Please welcome S. Harrison
to The Qwillery. Infinity Lost
was published on November 1st by Skyscape. Infinity Rises
(Infinity Trilogy 2) will be published in January 2016 with Infinity Reborn
(Infinity Trilogy 3) to follow in June 2016.
TQ: Welcome to The Qwillery. When and why did you start writing?
S.H.: Coming from a song writing and copy-writing background I've always been keenly interested in words, but I didn't start thinking seriously about writing a novel until about three years ago. The reason was simple, I just wanted to see if I could. My first attempt was terrible. It was the story of a futuristic alcoholic detective. I buried that one deep in a file somewhere and gave up until six months later when the idea for Infinity Lost began forming. I jotted down notes and eventually shaped the idea into a reasonable concept. Eight months of tapping away later and I had a book.
TQ: Are you a plotter, pantser or a hybrid?
S.H.: Undoubtedly both, I'm a plotser. I'll plan out definitive markers along a story path then fill in everything that needs to happen in between. I think of my writing process as a kind of reverse decomposition where I connect the bones into a skeleton then begin pasting the flesh onto it until it comes to life and can walk in the right direction. Sometimes it can start to wander off the path and I have to prod it back on track, but hopefully at the end you have something that can stand on its own.
TQ: What is the most challenging thing for you about writing?
S.H.: The self-discipline is the hardest. Normal life, whether it be at home, school or work is generally about doing what others expect of you. Your Mom or Dad or teacher or boss make your responsibilities clear and sometimes I miss the drive those expectations can provide. But when you're a writer you only have yourself telling you what you should do, and it can be all too easy to fall into the trap of letting yourself off when you fail to hit a word count one day or when you talk yourself into just relaxing on a weekend when you really know you shouldn't.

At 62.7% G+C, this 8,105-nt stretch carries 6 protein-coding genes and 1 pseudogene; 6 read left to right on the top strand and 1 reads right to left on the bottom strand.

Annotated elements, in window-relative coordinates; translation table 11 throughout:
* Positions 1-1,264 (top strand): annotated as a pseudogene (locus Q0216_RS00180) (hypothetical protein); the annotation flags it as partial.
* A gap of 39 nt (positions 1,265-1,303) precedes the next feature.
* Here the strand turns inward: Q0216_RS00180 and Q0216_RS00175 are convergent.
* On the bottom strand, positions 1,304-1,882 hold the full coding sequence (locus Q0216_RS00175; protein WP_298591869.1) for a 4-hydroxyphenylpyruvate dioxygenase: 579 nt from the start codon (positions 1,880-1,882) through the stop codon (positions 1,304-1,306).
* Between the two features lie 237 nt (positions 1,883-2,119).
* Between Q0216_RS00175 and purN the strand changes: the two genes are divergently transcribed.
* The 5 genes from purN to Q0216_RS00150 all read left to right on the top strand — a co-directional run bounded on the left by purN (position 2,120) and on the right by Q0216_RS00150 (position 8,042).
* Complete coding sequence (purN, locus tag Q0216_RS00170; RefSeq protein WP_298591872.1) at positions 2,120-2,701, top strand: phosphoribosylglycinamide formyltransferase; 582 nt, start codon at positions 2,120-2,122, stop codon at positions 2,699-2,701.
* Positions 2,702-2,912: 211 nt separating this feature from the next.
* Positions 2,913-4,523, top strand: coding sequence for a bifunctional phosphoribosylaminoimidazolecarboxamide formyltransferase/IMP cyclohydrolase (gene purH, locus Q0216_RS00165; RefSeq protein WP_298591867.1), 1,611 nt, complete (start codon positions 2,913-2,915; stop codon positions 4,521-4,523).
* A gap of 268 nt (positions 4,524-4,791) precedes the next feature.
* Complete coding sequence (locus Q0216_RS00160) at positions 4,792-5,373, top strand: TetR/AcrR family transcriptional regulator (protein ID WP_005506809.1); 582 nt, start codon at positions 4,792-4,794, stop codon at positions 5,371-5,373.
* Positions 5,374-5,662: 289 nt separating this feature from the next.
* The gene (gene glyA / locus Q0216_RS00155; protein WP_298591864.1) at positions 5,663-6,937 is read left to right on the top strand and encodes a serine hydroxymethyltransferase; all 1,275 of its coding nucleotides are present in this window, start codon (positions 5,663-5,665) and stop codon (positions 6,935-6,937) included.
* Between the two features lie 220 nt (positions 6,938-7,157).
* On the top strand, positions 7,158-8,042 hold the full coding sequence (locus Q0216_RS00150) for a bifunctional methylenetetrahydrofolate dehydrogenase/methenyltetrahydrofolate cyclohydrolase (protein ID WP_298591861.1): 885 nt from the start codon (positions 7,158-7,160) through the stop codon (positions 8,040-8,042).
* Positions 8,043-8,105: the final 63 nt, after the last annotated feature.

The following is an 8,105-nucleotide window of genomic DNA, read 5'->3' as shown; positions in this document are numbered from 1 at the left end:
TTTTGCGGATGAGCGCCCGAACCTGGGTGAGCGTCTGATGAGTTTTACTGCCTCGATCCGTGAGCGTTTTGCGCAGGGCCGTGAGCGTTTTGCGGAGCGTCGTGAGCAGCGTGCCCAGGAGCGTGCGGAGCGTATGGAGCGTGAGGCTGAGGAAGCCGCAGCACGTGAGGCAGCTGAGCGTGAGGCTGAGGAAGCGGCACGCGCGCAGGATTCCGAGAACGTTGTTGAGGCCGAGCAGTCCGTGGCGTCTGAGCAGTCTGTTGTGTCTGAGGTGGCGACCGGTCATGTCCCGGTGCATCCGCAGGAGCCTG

TQ: Who are some of your literary influences? Favorite authors?
S.H.: My favourite book is "Perfume" by Patrick Suskind. I love the way he describes things and sometimes I try to emulate him, except that where he described smells in vivid detail, I describe the gory deaths of my characters at the hands of heavily armed machines.
TQ: Describe Infinity Lost in 140 characters or less.
S.H.: Haha OK, how about this? "In a future world an extraordinary girl fights to survive inside a shape-shifting labyrinth of cyber ghosts and killer robots." I'd want to read that!
TQ: Tell us something about Infinity Lost that is not found in the book description.
S.H.: One of my favorite things about Infinity Lost is the friendship between the protagonist Finn and her schoolmate Bettina. They're very different characters and they argue and disagree, but they're bound by an unshakable loyalty to each other. Finn is our heroine but Bettina is every bit as heroic as Finn is. To me there are two main characters, two friends that go hand in hand head long into danger, each one needing the other and neither able to survive without the other at their side.
TQ: What inspired you to write Infinity Lost? What appeals to you about writing Science Fiction?
S.H.: My inspiration comes from a life of absorbing pop culture and science fiction is a wide genre that can allow me to be a world creator. But if I had to pick a moment when a kernel of thought eventually sprouted into the idea for Infinity Lost it would have to be when my wife bought me "Tales of the Unexpected" by Roald Dahl. She knew I was a big fan and I hadn't read any of his work since school. Anyway, that book lead me to revisit his other classics and one day I thought-what if Charlie and those other kids never made it out of the Chocolate factory alive? Of course there's a lot more to Infinity Lost than just that one notion but that was an inspirational moment for sure.
TQ: What sort of research did you do for Infinity Lost?